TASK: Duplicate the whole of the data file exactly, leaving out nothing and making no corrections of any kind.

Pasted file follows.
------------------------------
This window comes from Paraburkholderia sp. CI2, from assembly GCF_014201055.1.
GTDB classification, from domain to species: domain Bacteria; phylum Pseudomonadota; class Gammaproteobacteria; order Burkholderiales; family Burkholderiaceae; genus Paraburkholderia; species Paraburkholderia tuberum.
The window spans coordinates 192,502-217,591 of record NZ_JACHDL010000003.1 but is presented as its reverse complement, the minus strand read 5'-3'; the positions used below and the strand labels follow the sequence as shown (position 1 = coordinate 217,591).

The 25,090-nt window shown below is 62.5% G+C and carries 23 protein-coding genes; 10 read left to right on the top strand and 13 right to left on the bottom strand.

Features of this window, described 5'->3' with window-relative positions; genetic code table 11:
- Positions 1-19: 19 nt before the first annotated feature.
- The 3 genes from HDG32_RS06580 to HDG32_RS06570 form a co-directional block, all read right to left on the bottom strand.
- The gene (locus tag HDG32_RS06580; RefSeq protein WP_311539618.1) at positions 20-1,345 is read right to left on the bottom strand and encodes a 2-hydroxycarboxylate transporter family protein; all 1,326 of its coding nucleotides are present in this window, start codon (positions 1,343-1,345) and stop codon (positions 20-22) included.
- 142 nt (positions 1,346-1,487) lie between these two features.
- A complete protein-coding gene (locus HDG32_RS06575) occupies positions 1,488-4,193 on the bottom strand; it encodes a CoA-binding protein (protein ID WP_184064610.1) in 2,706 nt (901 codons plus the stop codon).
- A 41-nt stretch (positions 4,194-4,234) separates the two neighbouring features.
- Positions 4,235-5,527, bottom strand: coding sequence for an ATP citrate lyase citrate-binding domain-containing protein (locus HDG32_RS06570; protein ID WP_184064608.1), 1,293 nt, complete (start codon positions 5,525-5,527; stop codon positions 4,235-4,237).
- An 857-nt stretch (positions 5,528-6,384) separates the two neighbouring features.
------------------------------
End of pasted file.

This window comes from Paraburkholderia sp. CI2, from assembly GCF_014201055.1.
GTDB classification, from domain to species: domain Bacteria; phylum Pseudomonadota; class Gammaproteobacteria; order Burkholderiales; family Burkholderiaceae; genus Paraburkholderia; species Paraburkholderia tuberum.
The window spans coordinates 192,502-217,591 of record NZ_JACHDL010000003.1 but is presented as its reverse complement, the minus strand read 5'-3'; the positions used below and the strand labels follow the sequence as shown (position 1 = coordinate 217,591).

The 25,090-nt window shown below is 62.5% G+C and carries 23 protein-coding genes; 10 read left to right on the top strand and 13 right to left on the bottom strand.

Features of this window, described 5'->3' with window-relative positions; genetic code table 11:
- Positions 1-19: 19 nt before the first annotated feature.
- The 3 genes from HDG32_RS06580 to HDG32_RS06570 form a co-directional block, all read right to left on the bottom strand.
- The gene (locus tag HDG32_RS06580; RefSeq protein WP_311539618.1) at positions 20-1,345 is read right to left on the bottom strand and encodes a 2-hydroxycarboxylate transporter family protein; all 1,326 of its coding nucleotides are present in this window, start codon (positions 1,343-1,345) and stop codon (positions 20-22) included.
- 142 nt (positions 1,346-1,487) lie between these two features.
- A complete protein-coding gene (locus HDG32_RS06575) occupies positions 1,488-4,193 on the bottom strand; it encodes a CoA-binding protein (protein ID WP_184064610.1) in 2,706 nt (901 codons plus the stop codon).
- A 41-nt stretch (positions 4,194-4,234) separates the two neighbouring features.
- Positions 4,235-5,527, bottom strand: coding sequence for an ATP citrate lyase citrate-binding domain-containing protein (locus HDG32_RS06570; protein ID WP_184064608.1), 1,293 nt, complete (start codon positions 5,525-5,527; stop codon positions 4,235-4,237).
- An 857-nt stretch (positions 5,528-6,384) separates the two neighbouring features.